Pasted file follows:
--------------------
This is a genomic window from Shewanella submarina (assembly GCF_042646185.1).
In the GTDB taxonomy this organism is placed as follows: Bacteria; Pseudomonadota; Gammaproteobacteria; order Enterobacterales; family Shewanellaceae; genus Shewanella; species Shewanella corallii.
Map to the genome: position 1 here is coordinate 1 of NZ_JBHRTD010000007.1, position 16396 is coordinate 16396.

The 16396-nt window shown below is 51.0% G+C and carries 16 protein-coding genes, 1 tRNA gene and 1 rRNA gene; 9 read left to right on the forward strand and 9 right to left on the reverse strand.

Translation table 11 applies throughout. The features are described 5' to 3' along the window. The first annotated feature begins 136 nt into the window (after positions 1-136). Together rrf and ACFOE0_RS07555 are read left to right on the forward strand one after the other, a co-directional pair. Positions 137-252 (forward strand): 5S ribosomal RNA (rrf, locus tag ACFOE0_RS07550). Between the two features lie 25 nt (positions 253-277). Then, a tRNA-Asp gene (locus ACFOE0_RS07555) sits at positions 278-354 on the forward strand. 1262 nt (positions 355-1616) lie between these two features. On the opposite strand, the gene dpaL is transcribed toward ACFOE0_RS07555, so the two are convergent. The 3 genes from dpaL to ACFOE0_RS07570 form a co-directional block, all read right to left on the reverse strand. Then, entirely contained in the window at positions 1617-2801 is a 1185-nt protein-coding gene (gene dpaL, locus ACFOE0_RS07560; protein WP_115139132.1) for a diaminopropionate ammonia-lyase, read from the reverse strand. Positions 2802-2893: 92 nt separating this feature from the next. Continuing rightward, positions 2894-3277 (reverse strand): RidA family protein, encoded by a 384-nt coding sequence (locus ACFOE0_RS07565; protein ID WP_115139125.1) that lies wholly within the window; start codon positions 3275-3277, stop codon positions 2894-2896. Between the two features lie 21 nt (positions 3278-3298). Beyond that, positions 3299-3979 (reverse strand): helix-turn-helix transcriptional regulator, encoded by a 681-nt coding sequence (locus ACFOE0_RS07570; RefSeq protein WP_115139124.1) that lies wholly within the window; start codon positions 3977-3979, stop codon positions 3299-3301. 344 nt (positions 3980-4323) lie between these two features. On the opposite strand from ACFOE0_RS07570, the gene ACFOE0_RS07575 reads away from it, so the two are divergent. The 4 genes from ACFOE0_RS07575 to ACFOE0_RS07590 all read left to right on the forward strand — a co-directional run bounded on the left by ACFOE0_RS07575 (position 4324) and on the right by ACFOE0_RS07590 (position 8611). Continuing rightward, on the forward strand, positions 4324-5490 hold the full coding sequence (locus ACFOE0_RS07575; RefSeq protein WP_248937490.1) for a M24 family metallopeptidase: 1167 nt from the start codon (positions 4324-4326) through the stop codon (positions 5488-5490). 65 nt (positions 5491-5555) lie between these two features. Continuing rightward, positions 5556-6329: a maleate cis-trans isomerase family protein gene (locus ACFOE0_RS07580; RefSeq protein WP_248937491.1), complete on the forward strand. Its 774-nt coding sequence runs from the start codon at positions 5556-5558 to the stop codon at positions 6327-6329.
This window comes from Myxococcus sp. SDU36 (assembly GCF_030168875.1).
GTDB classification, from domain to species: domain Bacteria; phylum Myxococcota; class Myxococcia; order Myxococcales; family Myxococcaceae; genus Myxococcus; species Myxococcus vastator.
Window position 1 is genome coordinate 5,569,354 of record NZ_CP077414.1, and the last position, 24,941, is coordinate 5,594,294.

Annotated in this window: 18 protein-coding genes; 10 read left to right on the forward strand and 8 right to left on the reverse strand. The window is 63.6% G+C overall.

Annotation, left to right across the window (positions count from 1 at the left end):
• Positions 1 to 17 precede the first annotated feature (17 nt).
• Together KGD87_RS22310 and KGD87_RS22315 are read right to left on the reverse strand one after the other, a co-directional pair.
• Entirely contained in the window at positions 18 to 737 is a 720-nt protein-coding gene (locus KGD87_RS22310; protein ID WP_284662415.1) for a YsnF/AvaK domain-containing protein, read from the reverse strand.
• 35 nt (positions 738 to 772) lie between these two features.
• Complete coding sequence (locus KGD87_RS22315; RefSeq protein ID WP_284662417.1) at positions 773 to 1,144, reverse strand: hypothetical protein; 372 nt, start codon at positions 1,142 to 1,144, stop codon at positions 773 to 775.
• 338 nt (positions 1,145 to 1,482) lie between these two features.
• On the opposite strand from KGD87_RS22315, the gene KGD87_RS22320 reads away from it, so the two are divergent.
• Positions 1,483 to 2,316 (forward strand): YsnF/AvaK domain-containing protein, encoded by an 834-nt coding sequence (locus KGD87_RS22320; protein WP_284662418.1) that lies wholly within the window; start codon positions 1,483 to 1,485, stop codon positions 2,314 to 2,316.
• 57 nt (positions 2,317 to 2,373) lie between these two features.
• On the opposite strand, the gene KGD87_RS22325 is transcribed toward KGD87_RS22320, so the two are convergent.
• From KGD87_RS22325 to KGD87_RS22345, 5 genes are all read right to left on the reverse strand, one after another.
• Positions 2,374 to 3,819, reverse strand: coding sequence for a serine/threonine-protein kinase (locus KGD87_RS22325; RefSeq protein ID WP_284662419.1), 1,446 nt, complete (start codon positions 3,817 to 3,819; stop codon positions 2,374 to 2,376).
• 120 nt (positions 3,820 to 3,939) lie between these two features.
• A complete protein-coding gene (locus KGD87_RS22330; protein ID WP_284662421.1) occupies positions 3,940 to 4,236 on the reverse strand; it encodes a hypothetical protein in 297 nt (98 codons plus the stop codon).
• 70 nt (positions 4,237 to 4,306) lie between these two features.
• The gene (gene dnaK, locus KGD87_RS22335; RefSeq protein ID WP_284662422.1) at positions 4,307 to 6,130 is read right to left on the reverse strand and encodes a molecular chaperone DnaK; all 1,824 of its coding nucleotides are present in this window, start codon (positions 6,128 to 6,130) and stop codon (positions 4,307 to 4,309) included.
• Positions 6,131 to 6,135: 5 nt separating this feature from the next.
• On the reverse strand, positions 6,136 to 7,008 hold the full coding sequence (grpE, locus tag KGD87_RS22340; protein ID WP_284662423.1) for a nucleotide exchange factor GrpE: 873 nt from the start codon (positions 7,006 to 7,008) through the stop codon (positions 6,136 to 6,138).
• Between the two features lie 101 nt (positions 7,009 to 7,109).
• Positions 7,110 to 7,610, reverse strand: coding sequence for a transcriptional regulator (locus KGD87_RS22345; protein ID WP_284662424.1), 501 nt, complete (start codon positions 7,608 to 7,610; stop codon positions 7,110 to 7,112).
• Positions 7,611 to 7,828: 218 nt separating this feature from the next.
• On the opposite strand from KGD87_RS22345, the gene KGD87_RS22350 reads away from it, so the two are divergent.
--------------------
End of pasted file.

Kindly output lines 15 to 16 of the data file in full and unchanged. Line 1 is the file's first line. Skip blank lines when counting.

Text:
• Complete coding sequence (locus KGD87_RS22315; RefSeq protein ID WP_284662417.1) at positions 773 to 1,144, reverse strand: hypothetical protein; 372 nt, start codon at positions 1,142 to 1,144, stop codon at positions 773 to 775.
• 338 nt (positions 1,145 to 1,482) lie between these two features.